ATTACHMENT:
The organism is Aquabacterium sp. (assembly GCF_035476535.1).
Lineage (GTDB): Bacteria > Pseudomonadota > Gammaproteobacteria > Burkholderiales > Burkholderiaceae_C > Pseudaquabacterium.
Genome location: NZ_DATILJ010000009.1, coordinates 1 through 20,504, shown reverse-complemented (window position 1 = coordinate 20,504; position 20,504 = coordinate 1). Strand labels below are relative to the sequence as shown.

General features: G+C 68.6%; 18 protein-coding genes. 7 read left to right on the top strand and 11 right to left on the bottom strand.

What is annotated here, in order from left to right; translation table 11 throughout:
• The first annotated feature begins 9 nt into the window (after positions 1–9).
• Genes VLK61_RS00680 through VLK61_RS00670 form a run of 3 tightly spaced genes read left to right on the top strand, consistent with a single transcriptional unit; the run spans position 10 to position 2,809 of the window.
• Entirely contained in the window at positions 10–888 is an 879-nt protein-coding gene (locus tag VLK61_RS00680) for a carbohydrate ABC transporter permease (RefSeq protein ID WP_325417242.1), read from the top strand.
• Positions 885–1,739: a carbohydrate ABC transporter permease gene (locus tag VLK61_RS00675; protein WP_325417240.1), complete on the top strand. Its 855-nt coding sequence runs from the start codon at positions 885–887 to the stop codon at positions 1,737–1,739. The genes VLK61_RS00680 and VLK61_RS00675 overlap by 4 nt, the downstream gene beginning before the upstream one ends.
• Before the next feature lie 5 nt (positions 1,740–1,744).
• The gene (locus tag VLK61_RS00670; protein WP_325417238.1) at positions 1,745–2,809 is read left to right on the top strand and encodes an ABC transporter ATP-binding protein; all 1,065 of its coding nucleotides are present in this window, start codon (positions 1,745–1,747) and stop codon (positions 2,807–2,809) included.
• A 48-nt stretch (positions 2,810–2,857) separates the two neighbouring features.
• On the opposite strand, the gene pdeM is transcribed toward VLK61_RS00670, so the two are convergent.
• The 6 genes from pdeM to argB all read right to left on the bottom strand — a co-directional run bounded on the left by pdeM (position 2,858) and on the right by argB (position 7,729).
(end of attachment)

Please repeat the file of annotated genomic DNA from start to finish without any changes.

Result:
The organism is Aquabacterium sp. (assembly GCF_035476535.1).
Lineage (GTDB): Bacteria > Pseudomonadota > Gammaproteobacteria > Burkholderiales > Burkholderiaceae_C > Pseudaquabacterium.
Genome location: NZ_DATILJ010000009.1, coordinates 1 through 20,504, shown reverse-complemented (window position 1 = coordinate 20,504; position 20,504 = coordinate 1). Strand labels below are relative to the sequence as shown.

General features: G+C 68.6%; 18 protein-coding genes. 7 read left to right on the top strand and 11 right to left on the bottom strand.

What is annotated here, in order from left to right; translation table 11 throughout:
• The first annotated feature begins 9 nt into the window (after positions 1–9).
• Genes VLK61_RS00680 through VLK61_RS00670 form a run of 3 tightly spaced genes read left to right on the top strand, consistent with a single transcriptional unit; the run spans position 10 to position 2,809 of the window.
• Entirely contained in the window at positions 10–888 is an 879-nt protein-coding gene (locus tag VLK61_RS00680) for a carbohydrate ABC transporter permease (RefSeq protein ID WP_325417242.1), read from the top strand.
• Positions 885–1,739: a carbohydrate ABC transporter permease gene (locus tag VLK61_RS00675; protein WP_325417240.1), complete on the top strand. Its 855-nt coding sequence runs from the start codon at positions 885–887 to the stop codon at positions 1,737–1,739. The genes VLK61_RS00680 and VLK61_RS00675 overlap by 4 nt, the downstream gene beginning before the upstream one ends.
• Before the next feature lie 5 nt (positions 1,740–1,744).
• The gene (locus tag VLK61_RS00670; protein WP_325417238.1) at positions 1,745–2,809 is read left to right on the top strand and encodes an ABC transporter ATP-binding protein; all 1,065 of its coding nucleotides are present in this window, start codon (positions 1,745–1,747) and stop codon (positions 2,807–2,809) included.
• A 48-nt stretch (positions 2,810–2,857) separates the two neighbouring features.
• On the opposite strand, the gene pdeM is transcribed toward VLK61_RS00670, so the two are convergent.
• The 6 genes from pdeM to argB all read right to left on the bottom strand — a co-directional run bounded on the left by pdeM (position 2,858) and on the right by argB (position 7,729).